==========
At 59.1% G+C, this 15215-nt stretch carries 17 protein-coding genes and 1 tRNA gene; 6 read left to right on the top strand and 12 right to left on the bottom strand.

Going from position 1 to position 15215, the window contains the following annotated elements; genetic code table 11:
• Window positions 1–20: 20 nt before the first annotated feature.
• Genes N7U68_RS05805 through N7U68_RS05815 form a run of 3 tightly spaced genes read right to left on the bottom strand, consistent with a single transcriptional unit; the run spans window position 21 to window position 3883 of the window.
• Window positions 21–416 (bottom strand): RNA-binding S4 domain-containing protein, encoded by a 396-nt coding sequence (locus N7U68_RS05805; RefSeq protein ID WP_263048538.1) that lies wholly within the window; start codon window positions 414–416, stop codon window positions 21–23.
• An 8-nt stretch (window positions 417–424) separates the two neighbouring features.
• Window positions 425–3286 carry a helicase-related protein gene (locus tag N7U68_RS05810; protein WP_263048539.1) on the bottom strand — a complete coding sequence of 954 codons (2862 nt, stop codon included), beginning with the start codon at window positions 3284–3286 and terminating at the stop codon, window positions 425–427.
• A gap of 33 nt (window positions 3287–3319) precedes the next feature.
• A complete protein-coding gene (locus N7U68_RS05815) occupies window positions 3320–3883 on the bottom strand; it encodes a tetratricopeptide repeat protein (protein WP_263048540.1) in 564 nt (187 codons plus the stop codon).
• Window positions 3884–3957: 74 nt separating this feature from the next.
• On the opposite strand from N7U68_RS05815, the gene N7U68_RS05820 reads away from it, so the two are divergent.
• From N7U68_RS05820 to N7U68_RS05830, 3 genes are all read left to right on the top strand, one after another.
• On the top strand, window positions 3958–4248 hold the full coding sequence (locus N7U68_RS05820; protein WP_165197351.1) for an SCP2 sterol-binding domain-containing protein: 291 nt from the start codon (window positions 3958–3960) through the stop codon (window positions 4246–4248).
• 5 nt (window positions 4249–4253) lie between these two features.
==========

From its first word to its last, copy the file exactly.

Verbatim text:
At 59.1% G+C, this 15215-nt stretch carries 17 protein-coding genes and 1 tRNA gene; 6 read left to right on the top strand and 12 right to left on the bottom strand.

Going from position 1 to position 15215, the window contains the following annotated elements; genetic code table 11:
• Window positions 1–20: 20 nt before the first annotated feature.
• Genes N7U68_RS05805 through N7U68_RS05815 form a run of 3 tightly spaced genes read right to left on the bottom strand, consistent with a single transcriptional unit; the run spans window position 21 to window position 3883 of the window.
• Window positions 21–416 (bottom strand): RNA-binding S4 domain-containing protein, encoded by a 396-nt coding sequence (locus N7U68_RS05805; RefSeq protein ID WP_263048538.1) that lies wholly within the window; start codon window positions 414–416, stop codon window positions 21–23.
• An 8-nt stretch (window positions 417–424) separates the two neighbouring features.
• Window positions 425–3286 carry a helicase-related protein gene (locus tag N7U68_RS05810; protein WP_263048539.1) on the bottom strand — a complete coding sequence of 954 codons (2862 nt, stop codon included), beginning with the start codon at window positions 3284–3286 and terminating at the stop codon, window positions 425–427.
• A gap of 33 nt (window positions 3287–3319) precedes the next feature.
• A complete protein-coding gene (locus N7U68_RS05815) occupies window positions 3320–3883 on the bottom strand; it encodes a tetratricopeptide repeat protein (protein WP_263048540.1) in 564 nt (187 codons plus the stop codon).
• Window positions 3884–3957: 74 nt separating this feature from the next.
• On the opposite strand from N7U68_RS05815, the gene N7U68_RS05820 reads away from it, so the two are divergent.
• From N7U68_RS05820 to N7U68_RS05830, 3 genes are all read left to right on the top strand, one after another.
• On the top strand, window positions 3958–4248 hold the full coding sequence (locus N7U68_RS05820; protein WP_165197351.1) for an SCP2 sterol-binding domain-containing protein: 291 nt from the start codon (window positions 3958–3960) through the stop codon (window positions 4246–4248).
• 5 nt (window positions 4249–4253) lie between these two features.